The GT2 is well-looked after in the slow-down department by the all-singing, all-dancing servo-assisted PCCB Porsche Ceramic Composite Brake system, which features 15" discs at the front and 14” rear discs fitted as standard. The ceramic composite discs are developed to racetrack standards, meaning they’ll grab strongly and smoothly time and again under heavy heat loads with very little brake fade. They’re also around 20 kilos lighter than comparable cast-iron brakes, reducing unsprung weight and contributing further to the suspension’s effectiveness.

Three-stage PSM and Launch Assistant

The GT2 is the first Porsche to get the new PSM Porsche Stability Management system, which keeps the car in line under acceleration, braking and cornering forces. Sideways slide control and acceleration traction control can both be turned off if you’re getting up to mischief, but the ABS braking system is permanently active.

The stability management system is rounded out by a launch assist function that adjusts the ignition angle and incorporates fine engine braking forces to keep both rear drive wheels from spinning up and losing acceleration. It’s activated when you press the clutch and throttle pedals right to the floor when the car’s at a standstill and in gear, boosting revs to maximum torque for takeoff. Dump the clutch and sink back into your bucket seat as the GT2 leaps out of the blocks, finely managing traction for the perfect drag takeoff every time. Again, this is turned off at the touch of a button.

Titanium exhaust system

The new 911 GT2 is the first Porsche homologated for road use to be fitted as standard with an exhaust system featuring a titanium rear-end silencer and titanium tailpipes. coming in at around 50% lighter than the equivalent stainless steel system.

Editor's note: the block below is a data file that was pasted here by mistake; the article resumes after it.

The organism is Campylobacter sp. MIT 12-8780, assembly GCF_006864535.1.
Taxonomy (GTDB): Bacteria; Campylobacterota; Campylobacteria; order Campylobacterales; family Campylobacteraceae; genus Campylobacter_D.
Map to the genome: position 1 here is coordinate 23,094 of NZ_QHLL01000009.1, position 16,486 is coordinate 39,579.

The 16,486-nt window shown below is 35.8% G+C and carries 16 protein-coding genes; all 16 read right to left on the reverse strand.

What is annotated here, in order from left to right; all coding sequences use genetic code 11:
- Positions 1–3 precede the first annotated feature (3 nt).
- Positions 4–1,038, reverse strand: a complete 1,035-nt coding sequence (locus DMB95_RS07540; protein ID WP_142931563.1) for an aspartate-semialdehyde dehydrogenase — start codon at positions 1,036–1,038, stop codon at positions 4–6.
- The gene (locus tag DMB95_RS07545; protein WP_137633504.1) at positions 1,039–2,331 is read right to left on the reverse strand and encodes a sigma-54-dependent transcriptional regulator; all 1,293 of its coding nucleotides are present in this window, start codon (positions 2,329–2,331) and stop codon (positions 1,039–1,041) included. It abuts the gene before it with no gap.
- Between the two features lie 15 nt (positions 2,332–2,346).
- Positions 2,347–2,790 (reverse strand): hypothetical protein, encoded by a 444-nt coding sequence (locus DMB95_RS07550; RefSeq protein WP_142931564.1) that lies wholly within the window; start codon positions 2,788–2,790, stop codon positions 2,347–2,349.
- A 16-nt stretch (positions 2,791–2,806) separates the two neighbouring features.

Impact safety systems

In a clear nod to the GT2’s racetrack-ready design brief, the frame features a roll-cage, which isn’t so much a late inclusion as a basic foundation around which the interior has been designed. Deformation zones absorb impacts while protecting the passenger cabin, fuel tank and fuel lines.

Like the 911 Turbo, the GT2 features six airbags: two-stage full-size frontal airbags for the driver and passenger, thorax airbags integrated in the seats at the side to protect the upper body in a side-on collision, and, finally, head airbags housed in the upper section of the door lining.

Porsche have also thrown in bucket seats and a very spiffy interior. The fastest production 911 of all time will be available as of February 2008 in the USA at a retail price of US$191,700.

About the Author
Loz Blain Loz has been one of Gizmag's most versatile contributors since 2007. Joining the team as a motorcycle specialist, he has since covered everything from medical and military technology to aeronautics, music gear and historical artefacts. Since 2010 he's branched out into photography, video and audio production, and he remains the only Gizmag contributor willing to put his name to a sex toy review. A singer by night, he's often on the road with his a cappella band Suade.   All articles by Loz Blain